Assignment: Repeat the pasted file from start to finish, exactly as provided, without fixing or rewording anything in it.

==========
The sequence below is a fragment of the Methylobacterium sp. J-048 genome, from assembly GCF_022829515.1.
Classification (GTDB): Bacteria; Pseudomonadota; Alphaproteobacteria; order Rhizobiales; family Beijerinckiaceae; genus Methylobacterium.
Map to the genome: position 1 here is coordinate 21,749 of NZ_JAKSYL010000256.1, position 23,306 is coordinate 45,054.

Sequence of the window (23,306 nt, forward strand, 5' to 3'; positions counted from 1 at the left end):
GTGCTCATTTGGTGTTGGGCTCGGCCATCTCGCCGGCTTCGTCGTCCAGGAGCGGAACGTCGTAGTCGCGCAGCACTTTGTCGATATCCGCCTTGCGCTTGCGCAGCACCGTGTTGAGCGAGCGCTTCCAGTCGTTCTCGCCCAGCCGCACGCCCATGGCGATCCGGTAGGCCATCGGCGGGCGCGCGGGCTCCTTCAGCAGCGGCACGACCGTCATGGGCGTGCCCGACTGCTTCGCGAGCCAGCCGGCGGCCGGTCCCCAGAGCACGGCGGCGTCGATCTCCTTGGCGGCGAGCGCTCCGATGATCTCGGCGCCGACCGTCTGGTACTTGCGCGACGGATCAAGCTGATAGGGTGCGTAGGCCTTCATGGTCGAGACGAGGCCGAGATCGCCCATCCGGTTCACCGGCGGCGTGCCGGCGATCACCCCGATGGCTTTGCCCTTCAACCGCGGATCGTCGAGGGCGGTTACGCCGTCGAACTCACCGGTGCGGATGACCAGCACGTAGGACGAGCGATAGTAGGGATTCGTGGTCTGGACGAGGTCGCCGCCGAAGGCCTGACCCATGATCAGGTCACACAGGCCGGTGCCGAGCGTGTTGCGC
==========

The sequence below is a fragment of the Methylobacterium sp. J-048 genome, from assembly GCF_022829515.1.
Classification (GTDB): Bacteria; Pseudomonadota; Alphaproteobacteria; order Rhizobiales; family Beijerinckiaceae; genus Methylobacterium.
Map to the genome: position 1 here is coordinate 21,749 of NZ_JAKSYL010000256.1, position 23,306 is coordinate 45,054.

Sequence of the window (23,306 nt, forward strand, 5' to 3'; positions counted from 1 at the left end):
GTGCTCATTTGGTGTTGGGCTCGGCCATCTCGCCGGCTTCGTCGTCCAGGAGCGGAACGTCGTAGTCGCGCAGCACTTTGTCGATATCCGCCTTGCGCTTGCGCAGCACCGTGTTGAGCGAGCGCTTCCAGTCGTTCTCGCCCAGCCGCACGCCCATGGCGATCCGGTAGGCCATCGGCGGGCGCGCGGGCTCCTTCAGCAGCGGCACGACCGTCATGGGCGTGCCCGACTGCTTCGCGAGCCAGCCGGCGGCCGGTCCCCAGAGCACGGCGGCGTCGATCTCCTTGGCGGCGAGCGCTCCGATGATCTCGGCGCCGACCGTCTGGTACTTGCGCGACGGATCAAGCTGATAGGGTGCGTAGGCCTTCATGGTCGAGACGAGGCCGAGATCGCCCATCCGGTTCACCGGCGGCGTGCCGGCGATCACCCCGATGGCTTTGCCCTTCAACCGCGGATCGTCGAGGGCGGTTACGCCGTCGAACTCACCGGTGCGGATGACCAGCACGTAGGACGAGCGATAGTAGGGATTCGTGGTCTGGACGAGGTCGCCGCCGAAGGCCTGACCCATGATCAGGTCACACAGGCCGGTGCCGAGCGTGTTGCGC